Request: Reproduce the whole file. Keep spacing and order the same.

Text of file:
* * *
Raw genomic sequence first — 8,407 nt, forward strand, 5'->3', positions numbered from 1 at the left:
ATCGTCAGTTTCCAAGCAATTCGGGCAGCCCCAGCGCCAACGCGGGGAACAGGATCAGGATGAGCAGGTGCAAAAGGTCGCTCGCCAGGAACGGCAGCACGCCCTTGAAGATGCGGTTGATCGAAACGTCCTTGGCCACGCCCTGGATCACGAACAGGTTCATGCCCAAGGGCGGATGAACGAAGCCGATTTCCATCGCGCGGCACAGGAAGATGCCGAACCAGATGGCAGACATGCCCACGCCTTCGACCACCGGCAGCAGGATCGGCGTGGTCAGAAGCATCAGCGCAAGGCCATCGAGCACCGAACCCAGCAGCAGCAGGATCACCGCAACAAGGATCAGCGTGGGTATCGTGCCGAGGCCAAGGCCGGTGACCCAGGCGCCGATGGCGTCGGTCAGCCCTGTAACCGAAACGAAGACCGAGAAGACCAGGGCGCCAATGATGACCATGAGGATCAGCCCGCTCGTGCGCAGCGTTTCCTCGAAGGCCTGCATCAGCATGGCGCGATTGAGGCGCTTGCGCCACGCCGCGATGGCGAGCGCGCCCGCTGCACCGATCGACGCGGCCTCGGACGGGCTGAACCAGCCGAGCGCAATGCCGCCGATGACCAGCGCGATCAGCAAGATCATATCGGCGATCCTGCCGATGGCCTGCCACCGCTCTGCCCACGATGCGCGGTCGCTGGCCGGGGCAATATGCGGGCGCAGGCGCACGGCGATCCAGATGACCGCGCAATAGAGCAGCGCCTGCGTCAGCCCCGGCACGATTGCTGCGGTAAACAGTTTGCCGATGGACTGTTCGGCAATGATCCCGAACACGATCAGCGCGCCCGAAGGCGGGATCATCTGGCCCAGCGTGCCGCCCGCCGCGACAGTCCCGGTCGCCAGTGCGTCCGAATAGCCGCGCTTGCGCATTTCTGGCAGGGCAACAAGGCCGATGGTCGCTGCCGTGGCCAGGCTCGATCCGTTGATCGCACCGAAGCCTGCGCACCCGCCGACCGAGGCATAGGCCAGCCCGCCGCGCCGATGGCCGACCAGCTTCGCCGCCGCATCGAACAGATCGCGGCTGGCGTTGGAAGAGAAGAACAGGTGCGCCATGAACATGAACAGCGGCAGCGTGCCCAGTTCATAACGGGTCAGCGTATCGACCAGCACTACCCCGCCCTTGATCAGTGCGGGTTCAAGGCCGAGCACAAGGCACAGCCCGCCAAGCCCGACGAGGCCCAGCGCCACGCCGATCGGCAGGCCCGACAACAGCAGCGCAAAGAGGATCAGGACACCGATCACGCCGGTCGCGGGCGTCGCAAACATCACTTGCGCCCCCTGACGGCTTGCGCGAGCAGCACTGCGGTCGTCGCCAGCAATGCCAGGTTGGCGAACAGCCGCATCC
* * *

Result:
Raw genomic sequence first — 8,407 nt, forward strand, 5'->3', positions numbered from 1 at the left:
ATCGTCAGTTTCCAAGCAATTCGGGCAGCCCCAGCGCCAACGCGGGGAACAGGATCAGGATGAGCAGGTGCAAAAGGTCGCTCGCCAGGAACGGCAGCACGCCCTTGAAGATGCGGTTGATCGAAACGTCCTTGGCCACGCCCTGGATCACGAACAGGTTCATGCCCAAGGGCGGATGAACGAAGCCGATTTCCATCGCGCGGCACAGGAAGATGCCGAACCAGATGGCAGACATGCCCACGCCTTCGACCACCGGCAGCAGGATCGGCGTGGTCAGAAGCATCAGCGCAAGGCCATCGAGCACCGAACCCAGCAGCAGCAGGATCACCGCAACAAGGATCAGCGTGGGTATCGTGCCGAGGCCAAGGCCGGTGACCCAGGCGCCGATGGCGTCGGTCAGCCCTGTAACCGAAACGAAGACCGAGAAGACCAGGGCGCCAATGATGACCATGAGGATCAGCCCGCTCGTGCGCAGCGTTTCCTCGAAGGCCTGCATCAGCATGGCGCGATTGAGGCGCTTGCGCCACGCCGCGATGGCGAGCGCGCCCGCTGCACCGATCGACGCGGCCTCGGACGGGCTGAACCAGCCGAGCGCAATGCCGCCGATGACCAGCGCGATCAGCAAGATCATATCGGCGATCCTGCCGATGGCCTGCCACCGCTCTGCCCACGATGCGCGGTCGCTGGCCGGGGCAATATGCGGGCGCAGGCGCACGGCGATCCAGATGACCGCGCAATAGAGCAGCGCCTGCGTCAGCCCCGGCACGATTGCTGCGGTAAACAGTTTGCCGATGGACTGTTCGGCAATGATCCCGAACACGATCAGCGCGCCCGAAGGCGGGATCATCTGGCCCAGCGTGCCGCCCGCCGCGACAGTCCCGGTCGCCAGTGCGTCCGAATAGCCGCGCTTGCGCATTTCTGGCAGGGCAACAAGGCCGATGGTCGCTGCCGTGGCCAGGCTCGATCCGTTGATCGCACCGAAGCCTGCGCACCCGCCGACCGAGGCATAGGCCAGCCCGCCGCGCCGATGGCCGACCAGCTTCGCCGCCGCATCGAACAGATCGCGGCTGGCGTTGGAAGAGAAGAACAGGTGCGCCATGAACATGAACAGCGGCAGCGTGCCCAGTTCATAACGGGTCAGCGTATCGACCAGCACTACCCCGCCCTTGATCAGTGCGGGTTCAAGGCCGAGCACAAGGCACAGCCCGCCAAGCCCGACGAGGCCCAGCGCCACGCCGATCGGCAGGCCCGACAACAGCAGCGCAAAGAGGATCAGGACACCGATCACGCCGGTCGCGGGCGTCGCAAACATCACTTGCGCCCCCTGACGGCTTGCGCGAGCAGCACTGCGGTCGTCGCCAGCAATGCCAGGTTGGCGAACAGCCGCATCC